The Surprising Legal Risks of CBD and Hemp Flower in Missouri

by | Mar 17, 2021 | drug charges

Many sufferers of chronic pain, illness, anxiety, sleep disorders, or those looking for a recreational chill, have turned to CBD (cannabidiol) oil. Its popularity is hard to miss with CBD stores dotting the landscape and myriad products hitting the market.

While the hemp from which it is extracted was federally legalized as an agricultural commodity in the 2018 Farm Bill, there are many grey areas about its use. Failure to abide by local and federal laws could lead to mistakes that could cause loss of employment, misdemeanor or felony charges like drug trafficking, fines up to $250,000, and potential prison time.

The difference between hemp and marijuana

Hemp and marijuana are both derived from the cannabis plant. In the eyes of the law, the only legal difference between the two is the amount of THC (delta-9-tetrahydrocannabinol) present in its dry weight.

By look and smell, hemp and marijuana are virtually indistinguishable. This can lead to serious ramifications, especially in states where recreational or medicinal marijuana has not yet been legalized.

What is CBD?

CBD is a non-psychoactive cannabinoid found in cannabis and industrial hemp. Some use this to relieve pain, inflammation, and mental stress, although this has not been approved by the Food and Drug Administration.

Most people incorporate CBD into their health routine through oils, lotions, gummies, and other infused foods or beverages. A smaller portion of the CBD-using population has turned to smokable hemp, which is the dried flower from the hemp plant that is high in CBD and contains amounts below the legal limit of THC.

CBD Legal Risks and Consequences

The legality of hemp and cannabis in the United States is a complex patchwork of federal, state, and local laws. In Missouri, industrial hemp under 0.3 percent THC is technically legal. However, there are still major laws and consequences of which to be aware.

Failed drug tests due to CBD use

Many CBD oils advertise they are THC-free. Unless the tincture is made with a CBD isolate powder, there is no way to truly remove all of the THC from a plant. It is simply reduced to levels that the scientific testing process cannot easily detect.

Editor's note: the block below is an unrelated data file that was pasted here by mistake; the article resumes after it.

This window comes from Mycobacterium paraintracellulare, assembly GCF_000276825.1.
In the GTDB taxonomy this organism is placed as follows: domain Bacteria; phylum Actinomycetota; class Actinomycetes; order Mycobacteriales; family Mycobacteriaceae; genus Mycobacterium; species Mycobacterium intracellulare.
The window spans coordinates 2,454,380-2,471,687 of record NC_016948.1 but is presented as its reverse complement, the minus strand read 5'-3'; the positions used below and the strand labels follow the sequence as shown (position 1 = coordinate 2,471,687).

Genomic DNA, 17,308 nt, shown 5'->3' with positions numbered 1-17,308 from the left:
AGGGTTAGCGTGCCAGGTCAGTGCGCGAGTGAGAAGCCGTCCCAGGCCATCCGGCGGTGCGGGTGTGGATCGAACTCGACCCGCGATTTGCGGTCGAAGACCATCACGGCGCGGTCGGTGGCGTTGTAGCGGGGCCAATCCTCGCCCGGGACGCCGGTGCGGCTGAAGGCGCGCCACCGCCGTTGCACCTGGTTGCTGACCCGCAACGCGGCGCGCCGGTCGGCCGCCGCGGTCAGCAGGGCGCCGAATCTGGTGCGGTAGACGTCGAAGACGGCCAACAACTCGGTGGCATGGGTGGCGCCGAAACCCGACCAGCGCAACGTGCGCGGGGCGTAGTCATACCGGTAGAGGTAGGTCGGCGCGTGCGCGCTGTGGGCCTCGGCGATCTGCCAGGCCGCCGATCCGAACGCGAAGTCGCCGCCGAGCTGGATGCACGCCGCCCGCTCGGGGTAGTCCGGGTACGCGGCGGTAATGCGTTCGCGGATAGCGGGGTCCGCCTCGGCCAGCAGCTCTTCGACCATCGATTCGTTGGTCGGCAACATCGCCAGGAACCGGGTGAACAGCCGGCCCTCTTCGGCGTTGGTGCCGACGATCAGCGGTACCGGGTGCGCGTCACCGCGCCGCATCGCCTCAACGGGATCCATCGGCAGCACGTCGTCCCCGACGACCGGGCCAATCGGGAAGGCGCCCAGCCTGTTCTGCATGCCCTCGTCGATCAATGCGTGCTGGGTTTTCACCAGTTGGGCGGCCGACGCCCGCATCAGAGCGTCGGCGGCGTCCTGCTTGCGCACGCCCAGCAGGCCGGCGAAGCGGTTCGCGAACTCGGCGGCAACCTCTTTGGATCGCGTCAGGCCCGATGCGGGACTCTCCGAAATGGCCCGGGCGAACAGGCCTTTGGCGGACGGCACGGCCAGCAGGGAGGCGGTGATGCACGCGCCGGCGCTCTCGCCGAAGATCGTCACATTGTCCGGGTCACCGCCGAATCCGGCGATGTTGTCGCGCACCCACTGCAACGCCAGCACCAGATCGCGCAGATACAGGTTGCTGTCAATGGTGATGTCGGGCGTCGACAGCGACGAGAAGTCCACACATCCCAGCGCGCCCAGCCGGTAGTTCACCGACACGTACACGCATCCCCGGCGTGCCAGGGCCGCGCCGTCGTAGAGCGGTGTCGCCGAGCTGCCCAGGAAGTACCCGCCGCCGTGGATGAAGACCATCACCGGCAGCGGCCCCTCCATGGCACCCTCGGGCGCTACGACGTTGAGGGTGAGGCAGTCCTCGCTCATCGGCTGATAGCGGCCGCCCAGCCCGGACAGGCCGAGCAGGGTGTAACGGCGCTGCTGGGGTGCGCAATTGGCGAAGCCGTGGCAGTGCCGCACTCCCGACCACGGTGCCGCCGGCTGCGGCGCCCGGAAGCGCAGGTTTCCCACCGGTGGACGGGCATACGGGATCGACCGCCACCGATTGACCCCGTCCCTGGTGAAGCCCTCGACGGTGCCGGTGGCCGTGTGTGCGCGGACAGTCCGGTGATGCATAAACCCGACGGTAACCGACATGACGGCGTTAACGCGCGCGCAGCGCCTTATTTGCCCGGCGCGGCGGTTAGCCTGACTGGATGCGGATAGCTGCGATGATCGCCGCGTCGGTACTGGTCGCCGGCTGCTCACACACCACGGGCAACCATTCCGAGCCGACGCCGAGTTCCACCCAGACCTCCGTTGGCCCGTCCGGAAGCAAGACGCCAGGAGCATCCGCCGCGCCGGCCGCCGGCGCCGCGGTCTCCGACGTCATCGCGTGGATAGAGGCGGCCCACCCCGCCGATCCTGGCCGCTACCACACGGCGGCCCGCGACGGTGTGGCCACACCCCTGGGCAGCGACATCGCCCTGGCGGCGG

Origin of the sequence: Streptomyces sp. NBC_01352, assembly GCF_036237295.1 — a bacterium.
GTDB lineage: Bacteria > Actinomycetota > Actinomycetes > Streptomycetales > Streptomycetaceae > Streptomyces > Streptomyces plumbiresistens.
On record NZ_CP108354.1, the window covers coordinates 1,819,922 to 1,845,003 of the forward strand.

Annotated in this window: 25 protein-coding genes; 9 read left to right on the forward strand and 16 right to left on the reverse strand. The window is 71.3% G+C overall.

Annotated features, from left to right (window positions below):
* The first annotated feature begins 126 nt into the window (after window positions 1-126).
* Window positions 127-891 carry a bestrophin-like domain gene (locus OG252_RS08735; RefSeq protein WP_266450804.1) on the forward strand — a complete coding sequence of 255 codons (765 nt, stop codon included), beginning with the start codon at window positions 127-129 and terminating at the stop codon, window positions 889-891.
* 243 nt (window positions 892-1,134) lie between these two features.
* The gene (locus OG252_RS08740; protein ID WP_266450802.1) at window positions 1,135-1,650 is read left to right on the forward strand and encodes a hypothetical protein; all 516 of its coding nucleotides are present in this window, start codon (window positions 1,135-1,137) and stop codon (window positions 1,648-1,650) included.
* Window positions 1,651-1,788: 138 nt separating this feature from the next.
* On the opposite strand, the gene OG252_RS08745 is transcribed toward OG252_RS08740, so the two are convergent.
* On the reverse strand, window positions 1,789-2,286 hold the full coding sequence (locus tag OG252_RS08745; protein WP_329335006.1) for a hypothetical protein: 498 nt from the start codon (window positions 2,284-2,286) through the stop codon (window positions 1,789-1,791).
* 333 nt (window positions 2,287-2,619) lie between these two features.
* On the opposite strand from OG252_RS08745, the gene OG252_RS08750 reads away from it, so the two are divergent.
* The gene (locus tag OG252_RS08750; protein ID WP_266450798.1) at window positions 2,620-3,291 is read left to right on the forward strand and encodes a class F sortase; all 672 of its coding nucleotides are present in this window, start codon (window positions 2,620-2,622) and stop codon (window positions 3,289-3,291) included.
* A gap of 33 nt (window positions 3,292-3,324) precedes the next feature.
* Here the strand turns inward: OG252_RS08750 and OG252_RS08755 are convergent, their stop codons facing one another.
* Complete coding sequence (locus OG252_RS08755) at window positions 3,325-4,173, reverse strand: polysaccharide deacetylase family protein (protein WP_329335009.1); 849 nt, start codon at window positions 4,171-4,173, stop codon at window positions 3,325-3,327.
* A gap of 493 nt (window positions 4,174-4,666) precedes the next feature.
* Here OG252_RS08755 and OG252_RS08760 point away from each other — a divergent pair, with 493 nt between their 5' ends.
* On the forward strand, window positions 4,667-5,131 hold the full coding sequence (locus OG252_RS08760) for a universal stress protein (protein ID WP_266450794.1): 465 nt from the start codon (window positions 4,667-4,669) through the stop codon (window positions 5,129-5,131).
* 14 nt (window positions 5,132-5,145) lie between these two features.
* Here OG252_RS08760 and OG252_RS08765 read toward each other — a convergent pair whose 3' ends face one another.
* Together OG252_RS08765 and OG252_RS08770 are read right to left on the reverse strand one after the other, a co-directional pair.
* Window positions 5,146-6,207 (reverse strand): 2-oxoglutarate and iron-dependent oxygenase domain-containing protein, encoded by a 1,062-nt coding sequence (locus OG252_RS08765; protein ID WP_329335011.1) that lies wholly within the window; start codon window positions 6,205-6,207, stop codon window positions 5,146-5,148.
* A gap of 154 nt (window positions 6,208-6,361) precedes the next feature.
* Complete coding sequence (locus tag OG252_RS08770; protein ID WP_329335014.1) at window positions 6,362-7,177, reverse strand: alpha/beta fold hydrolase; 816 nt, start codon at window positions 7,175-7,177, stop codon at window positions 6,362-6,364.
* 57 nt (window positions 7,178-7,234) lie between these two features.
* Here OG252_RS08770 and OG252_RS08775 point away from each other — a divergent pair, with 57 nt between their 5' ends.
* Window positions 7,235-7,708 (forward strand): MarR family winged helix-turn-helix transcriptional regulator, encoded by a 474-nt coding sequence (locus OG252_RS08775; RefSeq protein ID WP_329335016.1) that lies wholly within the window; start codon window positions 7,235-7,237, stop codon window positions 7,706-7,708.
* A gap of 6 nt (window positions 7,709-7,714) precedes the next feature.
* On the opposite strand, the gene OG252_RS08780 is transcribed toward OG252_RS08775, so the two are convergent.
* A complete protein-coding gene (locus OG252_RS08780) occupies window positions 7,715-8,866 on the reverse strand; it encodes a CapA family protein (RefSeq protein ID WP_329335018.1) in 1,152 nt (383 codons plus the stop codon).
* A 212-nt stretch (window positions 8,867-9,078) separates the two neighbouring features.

If one uses CBD oil regularly, this trace amount of THC can build up in your body, which can lead to positive drug tests. While it’s best to avoid using CBD products if a drug test determines your employment, many are unaware they could accidentally test positive.

In many industries, a positive marijuana test through CBD use, even with a medical explanation, can lead to termination or rescinded job offers.

Improper labeling or over-the-limit hemp flower

Smokable hemp flower prerolls and bulk flower have become a common sight at smoke shops. However, these hemp flower products are practically indistinguishable from actual marijuana. So much so that law enforcement officers cannot easily tell the difference between what is legal or not without laboratory testing. Some combat this by carrying a Certificate of Analysis (CofA) with them that shows the THC content of their product, but this isn’t foolproof.

Another issue arises from the amount of THC allowed. Federally, the law states that hemp products must contain under 0.3 percent delta-9 THC based on dry weight.1 However, there are other forms of THC, like the newly popular delta-8 in hemp flower. Some states, like Arkansas, require hemp to come in at 0.3 percent total THC.2

Missouri can go either way, with the law stating that hemp products must be under .3% total THC or it can be measured in delta-9 THC post-decarboxylation (a heating process that converts THC-A into delta-9 THC).

Why does this matter to consumers though? Some stores don’t properly understand the laws and sell hemp flower that is over the legal limit, which classifies it as marijuana. In fact, a chain of CBD stores was raided in Missouri in 2018 for selling flower that contained over .3% delta-9 THC.

If you have flower over the legal limit, do not have a proper Missouri medical marijuana card and it is tested by police, you could be charged with possession of a controlled substance. Hemp flower is commonly sold in 1 oz. containers, which is over 35 grams and that can lead to a Class D felony with up to seven years of prison.

State-to-state travel and drug trafficking

Some states have vastly different hemp laws. For example, in Idaho you can face felony charges and up to a 5-year sentence if traces of THC are found in your CBD goods, as there is no legal distinction between hemp and cannabis. Other states with similar laws include Indiana, Kansas, Kentucky, Mississippi, North Carolina, South Carolina, South Dakota, Tennessee, and Texas.

If you carry hemp flower that contains over the legal limit of THC across state lines, you could be charged with a federal drug trafficking offense. Even with a small amount, you could face up to 5 years in prison and a $250,000 fine. 3

When to contact an attorney

Drug trafficking and possession are serious offenses that could have life-altering consequences, including felony charges, prison time, and steep fines. If you’ve been arrested or charged with a crime, you should seek the counsel of a skilled attorney who has proven experience in aggressively defending against drug charges.

The lawyers at Wampler & Passanise have the experience and expertise to help. For more information click here or call 417-427-6800.